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- Anthony N. DeMaria, MD, MACC, Editor-in-Chief, Journal of the American College of Cardiology⁎ ()
- ↵⁎Address correspondence to:
Dr. Anthony N. DeMaria, Editor-in-Chief, Journal of the American College of Cardiology, 3655 Nobel Drive, Suite 400, San Diego, California 92122.
In a previous Editor’s Page on international cardiology, I observed that the world is getting smaller. In his much discussed book The World is Flat(1), Pulitzer Prize winning author Tom Friedman argues that this process has now reached warp speed, and will likely obliterate many traditional boundaries between nations. Such flattening will have major implications for society; medicine and cardiology will be no exceptions.
The concept of a flat world is a take-off of the well-known cliché of “a level playing field.” Clearly, the industrialized societies of the world have enjoyed marked advantages in terms of information, education, and employment opportunities compared with underdeveloped countries. Moreover, geographic considerations have presented barriers that have made it difficult to overcome these differences. However, these geographic barriers were obliterated by the abundance of fiberoptic cable installed during the dot-com boom, which provided rapid low-cost communication of data everywhere in the world. The result has been a leveling of access to information so that anyone, anywhere, with access to the Internet can acquire the same data as someone in the U.S. Additionally, the fiberoptic cable enabled a broad spectrum of tasks to be outsourced to Asia and eastern Europe where they could be performed at much lower costs and the large labor pool of highly educated individuals could be exploited.
The change produced by flattening of the world that has attracted the most attention is the outsourcing of work and jobs. It has become a common experience for service calls from the U.S. to be handled by individuals in India. In addition, high-tech companies such as Dell, Hewlett-Packard, Microsoft, and General Electric operate units outside of the U.S. both for low-level “backroom” work as well as to develop new software. As time goes by it is anticipated that the tasks performed offshore will increase in complexity and involve higher levels of research and development. One of the most striking features of this disruptive evolution to me, however, is that the necessity and incentive for individuals to immigrate to industrialized countries for knowledge or challenging/interesting jobs could be largely eliminated. My impression is that the drive, ambition, and work ethic of immigrants have been major forces in sustaining the productivity and innovation in the U.S. for many years.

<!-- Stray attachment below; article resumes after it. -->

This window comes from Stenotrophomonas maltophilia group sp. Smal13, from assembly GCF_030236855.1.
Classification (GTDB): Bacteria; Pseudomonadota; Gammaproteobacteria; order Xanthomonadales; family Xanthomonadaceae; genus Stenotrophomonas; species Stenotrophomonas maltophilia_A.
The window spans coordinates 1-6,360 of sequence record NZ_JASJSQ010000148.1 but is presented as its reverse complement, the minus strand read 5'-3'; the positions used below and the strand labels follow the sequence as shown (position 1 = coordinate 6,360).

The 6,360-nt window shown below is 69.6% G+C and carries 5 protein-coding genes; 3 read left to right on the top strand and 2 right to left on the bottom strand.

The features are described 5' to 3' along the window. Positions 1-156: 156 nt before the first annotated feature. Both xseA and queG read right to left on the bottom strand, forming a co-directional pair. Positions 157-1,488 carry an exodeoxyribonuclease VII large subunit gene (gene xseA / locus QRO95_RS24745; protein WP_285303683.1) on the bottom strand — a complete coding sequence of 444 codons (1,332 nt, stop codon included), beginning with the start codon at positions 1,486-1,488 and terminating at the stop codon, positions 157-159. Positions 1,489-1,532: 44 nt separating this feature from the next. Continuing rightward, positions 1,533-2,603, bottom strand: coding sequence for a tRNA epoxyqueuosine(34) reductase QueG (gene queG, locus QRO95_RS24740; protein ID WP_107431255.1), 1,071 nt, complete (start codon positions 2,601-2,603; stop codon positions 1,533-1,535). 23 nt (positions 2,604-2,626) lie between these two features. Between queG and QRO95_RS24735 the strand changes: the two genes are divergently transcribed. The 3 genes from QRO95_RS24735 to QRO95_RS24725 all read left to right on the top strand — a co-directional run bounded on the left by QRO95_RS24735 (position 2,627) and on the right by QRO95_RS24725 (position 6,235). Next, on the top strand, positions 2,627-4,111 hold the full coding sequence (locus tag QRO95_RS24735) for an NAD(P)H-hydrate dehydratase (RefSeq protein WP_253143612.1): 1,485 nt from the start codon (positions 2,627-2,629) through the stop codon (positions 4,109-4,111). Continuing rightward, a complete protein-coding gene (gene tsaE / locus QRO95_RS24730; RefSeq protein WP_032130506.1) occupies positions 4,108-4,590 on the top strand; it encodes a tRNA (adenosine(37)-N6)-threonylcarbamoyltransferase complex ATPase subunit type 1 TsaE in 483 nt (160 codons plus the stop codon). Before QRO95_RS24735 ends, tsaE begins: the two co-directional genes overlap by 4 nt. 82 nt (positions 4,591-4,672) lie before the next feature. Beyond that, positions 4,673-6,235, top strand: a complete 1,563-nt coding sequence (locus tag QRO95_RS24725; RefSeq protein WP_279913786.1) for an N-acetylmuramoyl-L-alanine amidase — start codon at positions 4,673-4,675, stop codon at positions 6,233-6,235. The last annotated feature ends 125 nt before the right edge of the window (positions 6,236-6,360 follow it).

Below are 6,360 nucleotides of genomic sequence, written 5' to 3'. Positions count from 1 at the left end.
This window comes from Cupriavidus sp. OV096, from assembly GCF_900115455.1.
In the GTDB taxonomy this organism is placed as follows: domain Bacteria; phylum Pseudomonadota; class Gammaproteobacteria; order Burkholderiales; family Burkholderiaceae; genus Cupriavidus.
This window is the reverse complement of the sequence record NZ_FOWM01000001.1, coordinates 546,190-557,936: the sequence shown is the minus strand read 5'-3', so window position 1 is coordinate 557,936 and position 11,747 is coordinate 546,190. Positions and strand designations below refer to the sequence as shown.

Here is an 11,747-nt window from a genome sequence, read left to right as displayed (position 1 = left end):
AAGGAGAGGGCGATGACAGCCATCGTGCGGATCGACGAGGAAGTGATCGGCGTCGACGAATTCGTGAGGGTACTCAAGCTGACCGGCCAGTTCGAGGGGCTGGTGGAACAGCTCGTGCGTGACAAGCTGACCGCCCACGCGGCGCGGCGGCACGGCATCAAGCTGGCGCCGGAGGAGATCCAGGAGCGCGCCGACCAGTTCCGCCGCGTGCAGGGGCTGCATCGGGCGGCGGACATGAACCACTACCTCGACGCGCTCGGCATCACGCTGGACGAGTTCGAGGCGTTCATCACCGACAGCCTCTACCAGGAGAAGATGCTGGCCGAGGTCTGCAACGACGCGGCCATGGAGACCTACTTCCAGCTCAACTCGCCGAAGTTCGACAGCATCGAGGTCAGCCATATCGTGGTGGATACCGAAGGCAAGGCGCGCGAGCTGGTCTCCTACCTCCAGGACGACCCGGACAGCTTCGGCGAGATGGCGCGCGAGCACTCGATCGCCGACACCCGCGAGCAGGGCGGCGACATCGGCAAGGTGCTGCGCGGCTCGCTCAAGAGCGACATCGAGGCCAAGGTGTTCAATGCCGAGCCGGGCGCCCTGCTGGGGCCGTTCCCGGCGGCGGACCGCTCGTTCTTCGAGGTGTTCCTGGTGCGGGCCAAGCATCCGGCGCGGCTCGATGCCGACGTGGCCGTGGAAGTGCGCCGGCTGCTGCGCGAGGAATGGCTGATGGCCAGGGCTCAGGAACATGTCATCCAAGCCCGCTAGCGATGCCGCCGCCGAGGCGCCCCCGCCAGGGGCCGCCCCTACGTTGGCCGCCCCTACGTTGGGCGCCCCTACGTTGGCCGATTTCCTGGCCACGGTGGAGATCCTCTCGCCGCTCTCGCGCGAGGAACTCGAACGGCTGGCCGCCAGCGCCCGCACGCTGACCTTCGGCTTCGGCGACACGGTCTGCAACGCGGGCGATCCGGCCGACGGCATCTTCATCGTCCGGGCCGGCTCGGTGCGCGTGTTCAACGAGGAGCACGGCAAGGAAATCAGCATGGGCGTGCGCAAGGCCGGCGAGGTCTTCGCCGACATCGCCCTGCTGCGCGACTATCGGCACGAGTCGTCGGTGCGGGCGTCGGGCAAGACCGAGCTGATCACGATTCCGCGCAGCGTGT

The flattening of the world has the ability to affect medicine and cardiology in many ways, both predictable and unpredictable. It is interesting that one of the first instances of outsourcing was by a group of physicians who sent their billings and collection work to be done back home in India. Medical records are a voluminous, terribly important, but relatively low-tech aspect of medical practice, and they are a prime candidate for increasing outsourcing. Transition to electronic medical records could likely hasten this trend.
Of much greater significance, of course, is the potential for outsourcing medical services. This has already started in regard to imaging, specifically involving interpretation of radiology services. In fact, a company called Nighthawk Radiology from Coeur d’Alene, Idaho, claims that 500 U.S. hospitals use its services and have radiology studies interpreted by Australian physicians. Similar services are provided by physicians in India. Most of these physicians have received training in the U.S., and it appears most interpretations are preliminary and are over-read by American radiologists. These services are predominantly used at night, a good arrangement because it is daytime in India and Australia. Those using these “Nighthawk” arrangements claim that there are no other radiologists available, or that eliminating night calls improves the accuracy and productively of staff radiologists during the day. (Parenthetically, the inability of U.S. radiology manpower to handle this work is surprising relative to the strong stand they have taken in seeking to provide computed tomographic angiography services.) The fact that the cost of radiology services in India is about 10% that in the U.S. is significant for some arrangements. Some have looked upon these outsourced radiology services with concern, especially with regard to quality, liability, and credentialing. Others have viewed them as a lever to reduce reimbursement for interpretation of radiographic studies.